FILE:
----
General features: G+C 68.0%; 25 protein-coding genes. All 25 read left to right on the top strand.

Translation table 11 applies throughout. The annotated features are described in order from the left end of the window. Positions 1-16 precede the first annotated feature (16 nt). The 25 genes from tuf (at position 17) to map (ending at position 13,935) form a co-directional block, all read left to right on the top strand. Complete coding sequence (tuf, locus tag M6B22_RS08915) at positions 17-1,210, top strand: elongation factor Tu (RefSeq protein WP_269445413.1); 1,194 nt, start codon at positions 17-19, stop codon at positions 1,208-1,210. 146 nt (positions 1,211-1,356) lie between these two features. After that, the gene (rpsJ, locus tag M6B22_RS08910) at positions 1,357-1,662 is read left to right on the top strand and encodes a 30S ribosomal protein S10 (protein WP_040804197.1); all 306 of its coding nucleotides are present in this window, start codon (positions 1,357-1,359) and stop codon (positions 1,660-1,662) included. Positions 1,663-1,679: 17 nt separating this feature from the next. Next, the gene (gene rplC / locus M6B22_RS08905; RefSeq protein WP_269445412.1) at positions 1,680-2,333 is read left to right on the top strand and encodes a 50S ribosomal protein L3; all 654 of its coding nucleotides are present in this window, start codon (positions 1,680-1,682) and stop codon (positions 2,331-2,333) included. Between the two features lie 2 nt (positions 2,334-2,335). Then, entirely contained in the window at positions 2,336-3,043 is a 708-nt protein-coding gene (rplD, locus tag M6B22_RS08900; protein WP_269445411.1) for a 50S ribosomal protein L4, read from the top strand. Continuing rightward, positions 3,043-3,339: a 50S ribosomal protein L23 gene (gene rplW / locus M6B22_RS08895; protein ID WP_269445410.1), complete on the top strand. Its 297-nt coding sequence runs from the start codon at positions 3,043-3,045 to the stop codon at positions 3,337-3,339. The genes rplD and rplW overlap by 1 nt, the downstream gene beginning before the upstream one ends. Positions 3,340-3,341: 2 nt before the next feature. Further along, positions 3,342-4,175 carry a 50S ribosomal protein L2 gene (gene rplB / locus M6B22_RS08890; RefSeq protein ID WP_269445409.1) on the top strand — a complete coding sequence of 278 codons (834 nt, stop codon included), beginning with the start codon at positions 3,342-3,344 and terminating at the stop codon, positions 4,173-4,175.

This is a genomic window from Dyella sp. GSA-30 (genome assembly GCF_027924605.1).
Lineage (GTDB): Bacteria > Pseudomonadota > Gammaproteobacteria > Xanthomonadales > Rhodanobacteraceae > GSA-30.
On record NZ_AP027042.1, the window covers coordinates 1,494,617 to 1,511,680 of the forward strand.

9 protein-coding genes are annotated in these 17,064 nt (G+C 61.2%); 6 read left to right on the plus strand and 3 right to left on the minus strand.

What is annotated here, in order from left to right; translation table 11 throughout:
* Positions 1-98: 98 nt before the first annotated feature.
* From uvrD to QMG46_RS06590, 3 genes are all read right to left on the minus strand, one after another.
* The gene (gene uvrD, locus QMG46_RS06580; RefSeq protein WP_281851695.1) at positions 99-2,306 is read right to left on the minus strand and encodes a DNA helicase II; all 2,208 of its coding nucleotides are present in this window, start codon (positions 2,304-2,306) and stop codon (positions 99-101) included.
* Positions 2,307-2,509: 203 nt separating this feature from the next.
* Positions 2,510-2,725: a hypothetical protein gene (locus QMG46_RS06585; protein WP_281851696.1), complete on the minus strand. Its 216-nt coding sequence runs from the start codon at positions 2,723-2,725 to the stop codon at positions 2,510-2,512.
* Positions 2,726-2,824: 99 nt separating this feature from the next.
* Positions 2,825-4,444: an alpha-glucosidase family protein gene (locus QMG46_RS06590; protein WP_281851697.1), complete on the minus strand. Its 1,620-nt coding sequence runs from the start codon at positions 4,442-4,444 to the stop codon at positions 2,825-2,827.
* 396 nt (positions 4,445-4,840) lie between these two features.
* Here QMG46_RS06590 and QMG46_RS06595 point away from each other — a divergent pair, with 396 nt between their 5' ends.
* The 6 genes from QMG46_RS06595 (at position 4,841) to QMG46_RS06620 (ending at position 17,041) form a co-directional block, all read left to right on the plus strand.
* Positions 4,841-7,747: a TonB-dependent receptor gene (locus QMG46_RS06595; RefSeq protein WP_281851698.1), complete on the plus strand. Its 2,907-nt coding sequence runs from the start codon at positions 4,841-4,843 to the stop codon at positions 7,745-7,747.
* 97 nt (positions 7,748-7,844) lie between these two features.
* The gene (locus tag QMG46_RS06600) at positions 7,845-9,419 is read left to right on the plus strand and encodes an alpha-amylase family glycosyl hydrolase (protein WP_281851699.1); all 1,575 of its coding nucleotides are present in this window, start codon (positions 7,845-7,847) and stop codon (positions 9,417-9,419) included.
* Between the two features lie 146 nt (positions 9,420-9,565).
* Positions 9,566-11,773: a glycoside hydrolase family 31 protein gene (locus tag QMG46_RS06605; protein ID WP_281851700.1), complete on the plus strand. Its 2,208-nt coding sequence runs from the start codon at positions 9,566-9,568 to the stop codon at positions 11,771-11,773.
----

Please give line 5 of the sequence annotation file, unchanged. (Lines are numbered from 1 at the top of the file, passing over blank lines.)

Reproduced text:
On record NZ_AP027042.1, the window covers coordinates 1,494,617 to 1,511,680 of the forward strand.